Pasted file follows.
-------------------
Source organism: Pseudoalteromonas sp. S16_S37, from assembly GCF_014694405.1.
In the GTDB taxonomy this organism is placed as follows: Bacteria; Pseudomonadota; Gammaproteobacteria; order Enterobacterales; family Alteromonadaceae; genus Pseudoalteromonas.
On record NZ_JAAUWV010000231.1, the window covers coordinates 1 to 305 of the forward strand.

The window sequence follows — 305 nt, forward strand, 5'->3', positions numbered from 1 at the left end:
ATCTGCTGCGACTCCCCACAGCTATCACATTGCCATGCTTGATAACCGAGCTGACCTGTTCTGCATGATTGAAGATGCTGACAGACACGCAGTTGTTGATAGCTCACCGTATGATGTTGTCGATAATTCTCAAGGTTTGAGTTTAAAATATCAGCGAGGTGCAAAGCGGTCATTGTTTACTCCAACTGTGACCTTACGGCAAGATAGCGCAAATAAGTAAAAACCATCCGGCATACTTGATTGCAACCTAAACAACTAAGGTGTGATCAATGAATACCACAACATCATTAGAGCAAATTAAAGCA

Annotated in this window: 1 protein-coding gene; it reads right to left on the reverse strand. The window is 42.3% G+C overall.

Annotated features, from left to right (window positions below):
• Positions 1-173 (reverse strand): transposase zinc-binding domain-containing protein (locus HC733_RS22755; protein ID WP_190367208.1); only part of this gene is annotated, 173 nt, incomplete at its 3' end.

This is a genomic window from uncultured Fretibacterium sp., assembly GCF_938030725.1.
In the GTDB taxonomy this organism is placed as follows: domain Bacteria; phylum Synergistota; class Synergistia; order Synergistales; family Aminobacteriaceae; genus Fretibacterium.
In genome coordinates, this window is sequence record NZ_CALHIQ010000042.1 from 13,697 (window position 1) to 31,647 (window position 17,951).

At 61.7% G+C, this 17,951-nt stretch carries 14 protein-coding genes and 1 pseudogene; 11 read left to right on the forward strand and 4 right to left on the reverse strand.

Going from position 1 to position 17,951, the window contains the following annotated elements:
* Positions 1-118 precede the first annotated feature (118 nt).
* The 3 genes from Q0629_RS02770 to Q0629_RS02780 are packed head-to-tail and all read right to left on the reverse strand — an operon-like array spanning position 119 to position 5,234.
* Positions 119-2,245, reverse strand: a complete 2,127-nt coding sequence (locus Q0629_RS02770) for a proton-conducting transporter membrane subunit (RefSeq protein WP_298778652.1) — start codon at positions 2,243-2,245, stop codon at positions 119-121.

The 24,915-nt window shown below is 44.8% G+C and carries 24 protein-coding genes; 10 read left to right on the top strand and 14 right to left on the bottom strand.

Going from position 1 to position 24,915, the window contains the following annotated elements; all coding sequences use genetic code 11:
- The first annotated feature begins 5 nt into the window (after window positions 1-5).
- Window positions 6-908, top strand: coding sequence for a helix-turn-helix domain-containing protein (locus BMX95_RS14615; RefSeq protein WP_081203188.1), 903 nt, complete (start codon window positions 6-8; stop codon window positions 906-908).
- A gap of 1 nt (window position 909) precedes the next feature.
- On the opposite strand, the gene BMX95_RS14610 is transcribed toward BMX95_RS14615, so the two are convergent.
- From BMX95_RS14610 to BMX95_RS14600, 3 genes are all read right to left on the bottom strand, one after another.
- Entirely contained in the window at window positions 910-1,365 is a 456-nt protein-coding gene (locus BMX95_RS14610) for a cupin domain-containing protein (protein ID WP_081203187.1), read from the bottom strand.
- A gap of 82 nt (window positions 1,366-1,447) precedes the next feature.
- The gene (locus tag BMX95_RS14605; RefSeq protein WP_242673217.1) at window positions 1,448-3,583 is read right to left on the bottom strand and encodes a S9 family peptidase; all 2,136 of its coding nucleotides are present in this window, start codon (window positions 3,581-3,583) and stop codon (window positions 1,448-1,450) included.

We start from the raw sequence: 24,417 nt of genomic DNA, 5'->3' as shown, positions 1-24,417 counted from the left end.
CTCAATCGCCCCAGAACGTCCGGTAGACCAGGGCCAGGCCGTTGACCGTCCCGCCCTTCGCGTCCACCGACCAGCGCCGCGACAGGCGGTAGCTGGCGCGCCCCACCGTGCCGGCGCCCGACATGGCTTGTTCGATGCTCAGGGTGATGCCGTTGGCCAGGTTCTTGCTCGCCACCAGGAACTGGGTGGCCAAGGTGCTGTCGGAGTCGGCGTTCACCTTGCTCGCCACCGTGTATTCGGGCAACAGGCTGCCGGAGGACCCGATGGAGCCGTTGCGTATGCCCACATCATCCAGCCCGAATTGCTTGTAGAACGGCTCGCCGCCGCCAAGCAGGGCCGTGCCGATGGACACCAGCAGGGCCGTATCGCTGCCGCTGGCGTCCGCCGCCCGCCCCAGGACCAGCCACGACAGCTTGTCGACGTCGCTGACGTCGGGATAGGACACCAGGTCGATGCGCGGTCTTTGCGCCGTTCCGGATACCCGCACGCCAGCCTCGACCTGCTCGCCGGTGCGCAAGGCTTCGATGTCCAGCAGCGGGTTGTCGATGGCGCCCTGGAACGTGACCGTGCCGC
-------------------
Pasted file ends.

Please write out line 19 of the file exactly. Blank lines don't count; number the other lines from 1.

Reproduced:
- The first annotated feature begins 5 nt into the window (after window positions 1-5).